While with the Australian Ballet, Lawrence partnered all the leading dancers in the company, including Elaine Fifield, Marilyn Jones and Kathleen Gorham. He toured with the company on their early overseas engagements, including to the Commonwealth Arts Festival and various cities in Europe, 1965–1966, and on a major tour to Montreal, Canada, for Expo ’67 with subsequent engagements in South America and elsewhere. In an article for The Canberra Times in 1968 he recalled some of the memorable off-stage experiences during the early part of the 1965 tour:

I recall riding a camel across the desert at 4 am to see the Pyramids after a long overnight flight from Perth to Cairo, and doing a class in the temple ruins at Baalbeck at seven o’clock in the morning when the sun became so hot we were unable to continue.

In his career with the Australian Ballet he is especially remembered for his role in The Display, in which he played the role of the Leader. Of his work on that ballet with its choreographer Robert Helpmann he remarked, in an oral history interview for the National Library of Australia in 1986:

It was interesting working with Bobby. I did, I think, most of the choreography for my bits myself. Bobby was inclined to do that. He worked out, obviously, the general thing, the story, but I can remember him saying before lunch one day, ‘Well, you know, think about something to do there.’ And I just worked something out myself and it was accepted.

(left) Bryan Lawrence and Kathleen Gorham in The Display. The Australian Ballet, 1964; (right) Bryan Lawrence and Elaine Fifield in Les Sylphides. The Australian Ballet, 1964. Photos: Walter Stringer. Courtesy National Library of Australia.

Lawrence resigned from the Australian Ballet at the end of 1967 and in 1968, along with fellow Australian Ballet principal, Janet Karin, founded the Bryan Lawrence School of Ballet in Canberra. Together, Lawrence and Karin trained many fine artists, including Ross Stretton, Joanne Michel and Adam Marchant, all of whom rose through the ranks of the Australian Ballet to dance principal roles before going on to expand their careers in other significant directions.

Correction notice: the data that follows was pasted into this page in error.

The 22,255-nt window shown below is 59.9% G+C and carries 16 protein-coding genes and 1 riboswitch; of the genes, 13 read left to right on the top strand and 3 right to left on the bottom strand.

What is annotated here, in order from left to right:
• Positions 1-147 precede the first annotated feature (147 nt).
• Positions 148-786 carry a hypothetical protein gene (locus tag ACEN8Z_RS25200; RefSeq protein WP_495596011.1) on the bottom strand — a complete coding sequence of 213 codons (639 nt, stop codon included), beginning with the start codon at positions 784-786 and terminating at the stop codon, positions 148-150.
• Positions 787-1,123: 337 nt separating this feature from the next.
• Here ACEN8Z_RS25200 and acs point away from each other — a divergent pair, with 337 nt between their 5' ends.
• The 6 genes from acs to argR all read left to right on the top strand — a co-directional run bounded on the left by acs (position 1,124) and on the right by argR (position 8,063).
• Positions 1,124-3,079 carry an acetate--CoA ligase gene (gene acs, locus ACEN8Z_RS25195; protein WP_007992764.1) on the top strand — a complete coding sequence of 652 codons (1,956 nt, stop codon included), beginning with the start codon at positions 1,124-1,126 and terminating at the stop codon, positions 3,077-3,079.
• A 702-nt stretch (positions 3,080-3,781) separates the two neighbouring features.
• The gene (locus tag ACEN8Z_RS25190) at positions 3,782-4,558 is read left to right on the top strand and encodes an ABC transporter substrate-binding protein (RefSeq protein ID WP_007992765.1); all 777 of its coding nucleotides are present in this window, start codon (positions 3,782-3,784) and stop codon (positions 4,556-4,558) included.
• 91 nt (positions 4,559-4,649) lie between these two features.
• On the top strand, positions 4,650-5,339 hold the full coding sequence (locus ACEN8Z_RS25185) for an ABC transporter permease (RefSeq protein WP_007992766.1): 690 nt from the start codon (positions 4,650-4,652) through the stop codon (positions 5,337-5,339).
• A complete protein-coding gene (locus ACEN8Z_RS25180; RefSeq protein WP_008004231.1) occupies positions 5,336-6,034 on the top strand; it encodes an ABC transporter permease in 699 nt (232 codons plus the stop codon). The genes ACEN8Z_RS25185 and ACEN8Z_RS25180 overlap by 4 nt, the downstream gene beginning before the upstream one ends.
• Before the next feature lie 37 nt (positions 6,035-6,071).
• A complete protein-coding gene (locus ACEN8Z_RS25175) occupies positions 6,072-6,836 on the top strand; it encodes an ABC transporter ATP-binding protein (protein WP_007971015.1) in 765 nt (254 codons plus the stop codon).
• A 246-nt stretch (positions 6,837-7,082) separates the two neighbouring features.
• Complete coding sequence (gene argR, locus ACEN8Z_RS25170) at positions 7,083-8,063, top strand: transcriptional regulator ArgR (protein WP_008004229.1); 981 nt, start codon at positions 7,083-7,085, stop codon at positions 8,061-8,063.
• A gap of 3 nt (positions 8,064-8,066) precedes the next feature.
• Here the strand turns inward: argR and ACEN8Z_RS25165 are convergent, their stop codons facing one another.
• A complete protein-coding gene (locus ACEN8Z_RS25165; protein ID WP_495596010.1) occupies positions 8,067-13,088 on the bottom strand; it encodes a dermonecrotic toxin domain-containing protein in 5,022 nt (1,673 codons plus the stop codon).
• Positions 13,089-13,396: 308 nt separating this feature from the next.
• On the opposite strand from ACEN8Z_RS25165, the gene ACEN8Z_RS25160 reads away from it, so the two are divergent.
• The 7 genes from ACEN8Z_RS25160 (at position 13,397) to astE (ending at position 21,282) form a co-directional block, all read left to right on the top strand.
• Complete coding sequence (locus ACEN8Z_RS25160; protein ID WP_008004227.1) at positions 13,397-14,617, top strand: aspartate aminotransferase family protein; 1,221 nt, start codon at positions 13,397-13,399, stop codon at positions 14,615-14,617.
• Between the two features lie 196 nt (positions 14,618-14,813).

The school’s performance group, the Bryan Lawrence Performing Group, presented its first classical production, excerpts from Coppélia, to Canberra audiences in 1970, and its first full-length ballet, Giselle, in 1974. Lawrence appeared in the school’s productions on occasions and was especially admired for his performances as Captain Belaye in Pineapple Poll, Albrecht in Giselle, and Dr Coppélius in Coppélia. He also occasionally choreographed short works for the school’s annual performances.

Lawrence left Canberra for Sydney in 1986. In Sydney he undertook a variety of jobs including a brief period of work as a teacher at the McDonald College. Lawrence remarried in Sydney and lived towards the end of his life in Victoria Falls in the Blue Mountains west of Sydney. He was an accomplished pianist and in his retirement enjoyed composing original, short works for piano.

After he left Canberra, the Bryan Lawrence School of Ballet was renamed the National Capital Ballet School in 1987 and the associated performing company became the National Capital Dancers.

Bryan Lawrence is survived by his first wife, Janet Karin, with whom he had two children, a son Nicholas and a daughter Isobel (deceased). He spent many happy years with his second wife, Lyn Palethorpe.

Brian Lawrence Palethorpe: born 4 September 1936, Birmingham, England; died Katoomba, New South Wales, 8 July 2017.

Michelle Potter, 9 July 2017

Featured image: Bryan Lawrence in Les Sylphides. The Australian Ballet, 1964. Photo: Walter Stringer